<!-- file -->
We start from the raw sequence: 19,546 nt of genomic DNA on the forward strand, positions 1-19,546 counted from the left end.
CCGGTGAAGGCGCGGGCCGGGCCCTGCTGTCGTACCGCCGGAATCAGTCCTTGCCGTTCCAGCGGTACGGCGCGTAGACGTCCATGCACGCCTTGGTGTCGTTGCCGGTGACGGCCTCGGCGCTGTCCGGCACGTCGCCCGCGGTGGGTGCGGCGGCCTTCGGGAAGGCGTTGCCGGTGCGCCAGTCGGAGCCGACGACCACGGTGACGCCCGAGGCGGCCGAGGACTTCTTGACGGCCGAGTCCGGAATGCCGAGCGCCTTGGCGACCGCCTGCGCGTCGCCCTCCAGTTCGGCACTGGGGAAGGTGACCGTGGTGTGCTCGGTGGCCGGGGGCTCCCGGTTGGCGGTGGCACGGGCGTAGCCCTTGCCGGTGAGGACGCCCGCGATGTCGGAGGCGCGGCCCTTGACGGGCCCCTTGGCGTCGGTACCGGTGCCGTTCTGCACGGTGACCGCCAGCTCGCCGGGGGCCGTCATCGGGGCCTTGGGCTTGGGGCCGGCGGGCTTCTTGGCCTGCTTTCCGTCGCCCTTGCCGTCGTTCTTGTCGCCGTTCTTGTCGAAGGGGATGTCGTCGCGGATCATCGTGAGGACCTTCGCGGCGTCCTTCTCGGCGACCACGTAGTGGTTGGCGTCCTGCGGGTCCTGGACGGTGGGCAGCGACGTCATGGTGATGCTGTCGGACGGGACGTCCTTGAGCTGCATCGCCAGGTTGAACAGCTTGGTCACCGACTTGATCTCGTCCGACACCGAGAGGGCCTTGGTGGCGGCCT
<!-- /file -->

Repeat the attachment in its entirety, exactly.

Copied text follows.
We start from the raw sequence: 19,546 nt of genomic DNA on the forward strand, positions 1-19,546 counted from the left end.
CCGGTGAAGGCGCGGGCCGGGCCCTGCTGTCGTACCGCCGGAATCAGTCCTTGCCGTTCCAGCGGTACGGCGCGTAGACGTCCATGCACGCCTTGGTGTCGTTGCCGGTGACGGCCTCGGCGCTGTCCGGCACGTCGCCCGCGGTGGGTGCGGCGGCCTTCGGGAAGGCGTTGCCGGTGCGCCAGTCGGAGCCGACGACCACGGTGACGCCCGAGGCGGCCGAGGACTTCTTGACGGCCGAGTCCGGAATGCCGAGCGCCTTGGCGACCGCCTGCGCGTCGCCCTCCAGTTCGGCACTGGGGAAGGTGACCGTGGTGTGCTCGGTGGCCGGGGGCTCCCGGTTGGCGGTGGCACGGGCGTAGCCCTTGCCGGTGAGGACGCCCGCGATGTCGGAGGCGCGGCCCTTGACGGGCCCCTTGGCGTCGGTACCGGTGCCGTTCTGCACGGTGACCGCCAGCTCGCCGGGGGCCGTCATCGGGGCCTTGGGCTTGGGGCCGGCGGGCTTCTTGGCCTGCTTTCCGTCGCCCTTGCCGTCGTTCTTGTCGCCGTTCTTGTCGAAGGGGATGTCGTCGCGGATCATCGTGAGGACCTTCGCGGCGTCCTTCTCGGCGACCACGTAGTGGTTGGCGTCCTGCGGGTCCTGGACGGTGGGCAGCGACGTCATGGTGATGCTGTCGGACGGGACGTCCTTGAGCTGCATCGCCAGGTTGAACAGCTTGGTCACCGACTTGATCTCGTCCGACACCGAGAGGGCCTTGGTGGCGGCCT